Well. It happened. I called both my parents and told them before they read it online. My friends can’t believe it’s actually true. And we weren’t even drunk.
As per a new tradition, Sarge and I met for coffee after work on Tuesday. We were on our way to dinner when the world went from just under the speed limit to slow motion. I came off a curb-cut/ramp, and the front wheel caught in a rut or on a piece of gravel or something. The chair stopped. I didn’t.
I stuck my arms out and more than mumbled ‘Whoa!’ as the pavement got closer to my head, which I turned to save my nose and my teeth. This is where being taught how to fall at the age of five came in handy. One of the lenses from my glasses was on the ground. The other was in my eyebrow.
Did I mention I was in the street? And Sarge was more concerned than I was? And a car stopped and two strangers got out? And one of them, shall we say, forcibly suggested her friend call an ambulance? I checked my teeth and my nose, and said I was fine. Turned around and got in the chair, realising I was bleeding all over my butterfly bag. In the two minutes all of this took, we were surrounded by mall-cops, who again suggested an ambulance. One of the women gave the bits of my glasses back to Sarge saying, ‘They’re broken.’ At this point I knew there was nothing seriously wrong with me, because I thought, well, gee. Ya think?
It took five people to wrap my head so the gauze would stay in place. One guy thought I’d need butterfly stitches. How appropriate!
When I soaked through the fourth pad of gauze, I agreed to go to the hospital, and I let the mall-cops tick a box and call an ambulance for me. Sarge looked paler than I did.
Someone asked how old I was. ‘Twent…thirty,’ I said. Everyone looked at me. ‘It’s not the knock, it’s just the first time I’ve said it out loud.’ People accepted this and soon an EMT was asking me the same question.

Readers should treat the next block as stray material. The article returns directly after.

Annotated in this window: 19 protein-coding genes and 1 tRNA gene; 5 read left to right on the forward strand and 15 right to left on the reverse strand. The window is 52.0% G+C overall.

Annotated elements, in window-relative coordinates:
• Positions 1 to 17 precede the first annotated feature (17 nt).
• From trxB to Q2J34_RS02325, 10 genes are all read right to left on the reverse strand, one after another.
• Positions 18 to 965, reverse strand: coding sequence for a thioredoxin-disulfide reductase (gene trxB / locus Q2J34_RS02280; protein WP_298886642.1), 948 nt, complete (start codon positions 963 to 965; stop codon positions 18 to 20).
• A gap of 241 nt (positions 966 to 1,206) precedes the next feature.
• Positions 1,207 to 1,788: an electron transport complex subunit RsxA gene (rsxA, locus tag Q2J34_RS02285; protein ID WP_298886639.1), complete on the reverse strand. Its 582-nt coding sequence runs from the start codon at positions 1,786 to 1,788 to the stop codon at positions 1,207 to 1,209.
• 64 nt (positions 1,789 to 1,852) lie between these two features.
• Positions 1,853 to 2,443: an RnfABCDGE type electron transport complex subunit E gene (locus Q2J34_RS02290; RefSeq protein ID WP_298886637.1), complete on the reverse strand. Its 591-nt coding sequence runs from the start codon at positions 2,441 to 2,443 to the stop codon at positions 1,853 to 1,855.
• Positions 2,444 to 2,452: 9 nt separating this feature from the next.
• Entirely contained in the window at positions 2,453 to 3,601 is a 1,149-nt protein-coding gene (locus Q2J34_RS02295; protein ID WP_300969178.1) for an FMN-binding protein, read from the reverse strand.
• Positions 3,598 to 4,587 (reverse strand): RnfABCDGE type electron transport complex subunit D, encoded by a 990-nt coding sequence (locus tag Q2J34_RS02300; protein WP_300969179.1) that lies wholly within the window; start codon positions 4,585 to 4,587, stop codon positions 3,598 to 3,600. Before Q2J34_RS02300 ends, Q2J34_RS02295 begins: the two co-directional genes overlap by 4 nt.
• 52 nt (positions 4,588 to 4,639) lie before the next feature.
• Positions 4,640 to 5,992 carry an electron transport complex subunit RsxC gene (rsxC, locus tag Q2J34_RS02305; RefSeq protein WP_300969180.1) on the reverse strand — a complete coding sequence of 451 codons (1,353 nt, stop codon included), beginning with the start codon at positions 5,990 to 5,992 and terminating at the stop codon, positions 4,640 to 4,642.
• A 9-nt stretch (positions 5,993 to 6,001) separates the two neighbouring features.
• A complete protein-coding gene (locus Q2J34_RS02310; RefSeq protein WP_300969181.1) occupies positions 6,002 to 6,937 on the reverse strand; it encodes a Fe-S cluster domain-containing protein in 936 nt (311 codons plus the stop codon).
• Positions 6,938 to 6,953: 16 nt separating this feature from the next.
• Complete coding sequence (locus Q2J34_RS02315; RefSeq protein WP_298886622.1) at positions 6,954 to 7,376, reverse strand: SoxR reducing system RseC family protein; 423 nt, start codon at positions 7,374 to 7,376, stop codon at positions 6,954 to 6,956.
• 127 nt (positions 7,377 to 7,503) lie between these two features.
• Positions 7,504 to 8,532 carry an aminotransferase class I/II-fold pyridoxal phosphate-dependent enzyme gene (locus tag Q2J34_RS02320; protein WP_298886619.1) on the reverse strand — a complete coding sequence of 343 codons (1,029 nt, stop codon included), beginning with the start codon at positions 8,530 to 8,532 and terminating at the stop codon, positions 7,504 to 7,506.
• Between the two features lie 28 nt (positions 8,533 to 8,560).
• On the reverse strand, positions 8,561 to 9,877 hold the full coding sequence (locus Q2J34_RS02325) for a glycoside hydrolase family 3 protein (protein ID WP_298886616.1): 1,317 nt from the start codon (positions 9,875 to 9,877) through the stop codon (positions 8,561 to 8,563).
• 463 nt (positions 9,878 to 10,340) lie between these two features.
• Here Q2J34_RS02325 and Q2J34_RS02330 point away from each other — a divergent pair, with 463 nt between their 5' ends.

I was lifted into the ambulance on something that reminded me of an in-flight chair. ‘What time’s the plane, boys?’ I asked.
Sarge lifted my chair in and there was no place to put it but on a stretcher. It was buckled while Bill the EMT took my BP and pulse.
‘Will you take his, please?’ I asked as Sarge sat down next to me.
I was asked a bunch of questions and made some jokes and I saw that Bill tapped ‘Uneventful journey’ into his computer.
‘Does that mean I’m boring, Bill?’
I’ve never been so happy to be dull.
‘How are you?’
‘OK, except I have to pee.’
And so we checked in via the toilet. We got up to the desk. There was an American woman there before me. She thought she’d taken too many travel-sickness tablets.
We waited. And waited. And waited. I didn’t feel like reading, and I didn’t have my glasses, so I tried to sleep on Sarge’s shoulder. I kept saying ‘I must be next,’ and then switched to ‘can we just go home?’ The gauze kept slipping, and by the time my name was called four hours later, it had popped off altogether.
My nurse’s name was Karen. This made me feel better. Then Karen said, ‘I can see the end of the cuts, we can glue them.’ No stitches? She went away again.
‘I waited four hours for glue? I almost want stitches,’ I said to Sarge.
Karen cleaned me up and glued my head shut, and I thought again how lucky it was that I only broke my glasses, and the cuts didn’t inch further into my eye. Thank you, Karen.
We got home at midnight, with tape strips and fish and chips.
I went to work the next day with the beginnings of a black eye and my old glasses.
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